A week after Georgetown President John DeGioia announced that descendants of the 272 slaves sold by the school back in 1838 would get an admissions boost to the university, a group of said descendants is now seeking “to establish a $1 billion foundation […] to fund scholarships” for ancestors related to the 272.
Over 350 descendants of the 272 have signed a declaration in favor of the foundation, which was presented to the university on Thursday, The Hoya reports.
Lead organizer for the pro-foundation group “GU272” Karran Harper Royal said that, although disappointed in the lack of involvement descendants played in Georgetown’s 100-plus page report “Working Group on Slavery, Memory, and Reconciliation,” her group “do[es] recognize that this was a first step and we appreciate this first step.”
[Harper Royal] stressed that the foundation sees offering scholarships as a necessary expansion of the university’s plan to offer legacy status to descendants.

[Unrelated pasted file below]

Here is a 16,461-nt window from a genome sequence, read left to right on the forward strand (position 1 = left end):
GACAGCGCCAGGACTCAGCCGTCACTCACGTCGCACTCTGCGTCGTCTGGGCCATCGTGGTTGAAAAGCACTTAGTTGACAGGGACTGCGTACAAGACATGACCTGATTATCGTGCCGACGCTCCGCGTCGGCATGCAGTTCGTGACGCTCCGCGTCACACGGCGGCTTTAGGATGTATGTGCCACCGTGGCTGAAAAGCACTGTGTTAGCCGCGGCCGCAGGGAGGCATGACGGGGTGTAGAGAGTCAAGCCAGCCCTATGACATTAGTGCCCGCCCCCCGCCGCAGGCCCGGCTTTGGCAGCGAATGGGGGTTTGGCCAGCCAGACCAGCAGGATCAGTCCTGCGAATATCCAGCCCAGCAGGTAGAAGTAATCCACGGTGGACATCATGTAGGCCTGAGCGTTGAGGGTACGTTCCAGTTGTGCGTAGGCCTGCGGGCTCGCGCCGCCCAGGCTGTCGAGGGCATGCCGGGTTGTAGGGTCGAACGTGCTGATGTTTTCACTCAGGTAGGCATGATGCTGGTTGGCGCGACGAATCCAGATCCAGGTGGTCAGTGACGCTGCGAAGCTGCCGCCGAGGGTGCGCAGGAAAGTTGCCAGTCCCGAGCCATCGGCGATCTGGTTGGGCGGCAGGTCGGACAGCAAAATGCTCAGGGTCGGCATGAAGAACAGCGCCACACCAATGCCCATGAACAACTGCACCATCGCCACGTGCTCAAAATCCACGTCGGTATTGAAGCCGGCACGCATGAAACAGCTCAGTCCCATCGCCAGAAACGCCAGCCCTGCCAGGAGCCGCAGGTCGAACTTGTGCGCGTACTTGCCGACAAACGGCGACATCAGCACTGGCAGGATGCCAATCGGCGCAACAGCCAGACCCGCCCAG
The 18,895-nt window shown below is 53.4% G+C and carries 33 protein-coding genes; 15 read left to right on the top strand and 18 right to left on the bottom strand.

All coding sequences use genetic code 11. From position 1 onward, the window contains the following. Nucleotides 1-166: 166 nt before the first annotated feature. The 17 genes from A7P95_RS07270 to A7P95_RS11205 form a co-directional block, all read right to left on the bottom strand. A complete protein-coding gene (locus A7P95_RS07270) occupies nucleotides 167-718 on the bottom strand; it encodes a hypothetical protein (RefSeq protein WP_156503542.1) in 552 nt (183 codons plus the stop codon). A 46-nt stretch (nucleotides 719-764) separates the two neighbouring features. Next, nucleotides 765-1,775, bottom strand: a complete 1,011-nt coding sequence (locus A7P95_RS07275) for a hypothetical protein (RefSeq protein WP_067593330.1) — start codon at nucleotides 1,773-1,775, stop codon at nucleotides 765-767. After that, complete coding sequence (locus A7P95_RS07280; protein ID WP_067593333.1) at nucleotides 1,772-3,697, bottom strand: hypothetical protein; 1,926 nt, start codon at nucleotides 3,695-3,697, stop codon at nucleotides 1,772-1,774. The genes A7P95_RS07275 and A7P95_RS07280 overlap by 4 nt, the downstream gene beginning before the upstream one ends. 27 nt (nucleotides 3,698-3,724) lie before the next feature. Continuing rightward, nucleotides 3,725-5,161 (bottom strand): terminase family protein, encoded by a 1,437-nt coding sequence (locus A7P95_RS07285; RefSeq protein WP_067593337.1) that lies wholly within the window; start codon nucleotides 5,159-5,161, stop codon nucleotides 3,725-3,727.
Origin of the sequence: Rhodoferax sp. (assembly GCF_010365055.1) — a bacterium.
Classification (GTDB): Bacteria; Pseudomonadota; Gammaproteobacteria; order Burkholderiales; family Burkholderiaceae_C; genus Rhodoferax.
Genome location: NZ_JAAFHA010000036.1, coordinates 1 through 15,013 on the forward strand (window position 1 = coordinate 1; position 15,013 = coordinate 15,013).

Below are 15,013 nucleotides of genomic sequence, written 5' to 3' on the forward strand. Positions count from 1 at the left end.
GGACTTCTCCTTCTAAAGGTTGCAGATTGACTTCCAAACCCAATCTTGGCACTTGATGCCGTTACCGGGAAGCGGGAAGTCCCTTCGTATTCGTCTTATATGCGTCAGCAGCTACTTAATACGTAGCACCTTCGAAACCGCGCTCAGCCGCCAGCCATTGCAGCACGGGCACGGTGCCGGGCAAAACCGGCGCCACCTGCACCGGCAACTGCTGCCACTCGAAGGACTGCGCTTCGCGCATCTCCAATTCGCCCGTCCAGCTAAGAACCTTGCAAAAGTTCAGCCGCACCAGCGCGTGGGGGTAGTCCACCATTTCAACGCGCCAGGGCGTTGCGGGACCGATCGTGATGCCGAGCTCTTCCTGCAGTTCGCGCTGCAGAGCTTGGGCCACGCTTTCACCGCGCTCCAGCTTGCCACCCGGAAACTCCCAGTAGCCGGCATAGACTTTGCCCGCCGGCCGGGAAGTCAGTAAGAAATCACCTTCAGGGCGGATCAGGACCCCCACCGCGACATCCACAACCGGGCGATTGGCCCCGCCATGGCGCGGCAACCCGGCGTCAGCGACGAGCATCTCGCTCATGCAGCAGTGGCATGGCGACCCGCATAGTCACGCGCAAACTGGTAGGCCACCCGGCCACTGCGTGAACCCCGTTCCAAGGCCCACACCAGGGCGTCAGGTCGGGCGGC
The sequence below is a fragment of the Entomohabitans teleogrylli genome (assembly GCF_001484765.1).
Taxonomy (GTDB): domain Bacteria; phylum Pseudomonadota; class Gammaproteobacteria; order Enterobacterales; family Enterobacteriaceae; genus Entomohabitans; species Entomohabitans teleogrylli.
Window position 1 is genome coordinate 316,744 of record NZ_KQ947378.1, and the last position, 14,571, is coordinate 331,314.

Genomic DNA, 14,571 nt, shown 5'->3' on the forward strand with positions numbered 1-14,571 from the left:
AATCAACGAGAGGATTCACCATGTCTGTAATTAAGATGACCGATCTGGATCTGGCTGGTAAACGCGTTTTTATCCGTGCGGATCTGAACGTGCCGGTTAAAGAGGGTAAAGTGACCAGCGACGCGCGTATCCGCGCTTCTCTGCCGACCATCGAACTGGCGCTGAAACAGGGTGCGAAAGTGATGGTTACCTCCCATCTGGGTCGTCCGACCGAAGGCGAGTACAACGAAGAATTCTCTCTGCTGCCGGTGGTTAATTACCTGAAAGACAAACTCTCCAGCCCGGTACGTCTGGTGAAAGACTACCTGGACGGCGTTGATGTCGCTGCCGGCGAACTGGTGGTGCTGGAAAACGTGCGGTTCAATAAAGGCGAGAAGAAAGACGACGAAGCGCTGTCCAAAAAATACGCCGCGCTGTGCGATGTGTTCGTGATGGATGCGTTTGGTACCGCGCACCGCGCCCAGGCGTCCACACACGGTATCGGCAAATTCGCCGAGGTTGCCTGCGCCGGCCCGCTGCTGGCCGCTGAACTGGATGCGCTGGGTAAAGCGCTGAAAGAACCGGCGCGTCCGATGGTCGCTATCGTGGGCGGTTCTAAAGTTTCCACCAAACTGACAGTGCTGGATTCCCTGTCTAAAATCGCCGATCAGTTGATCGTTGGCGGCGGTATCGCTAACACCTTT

“There’s value in that but still schooling has to be paid for,” Harper Royal said. “And we really want to through the foundation provide for the educational aspirations of descendants, regardless of whether they choose Georgetown or any other institution that might better fit their needs.” …
The descendants have so far raised $115,000 – equal to Georgetown’s asking price for the 272 slaves – in seed-funding for the foundation. The foundation expects to work with the university and the Maryland Jesuits to find philanthropic donors for the rest of the fund. …
The exact structure of foundation has not yet been decided.
“I think we want to talk with Georgetown and work together to really think about how the foundation’s going to form, but I think because of the way Georgetown submitted and released the working group report, we have to sort of use those recommendations and try thinking about they fit within a framework that we as descendants would like to move forward with and try to put that in the context of the foundation,” Melissa Kemp, a descendant of one of the slaves, said.
President DeGioia told The Hoya “This is the phase now where we ask people to engage with the findings and recommendations of the Working Group as we work together to develop a long-term framework for memory and reconciliation.”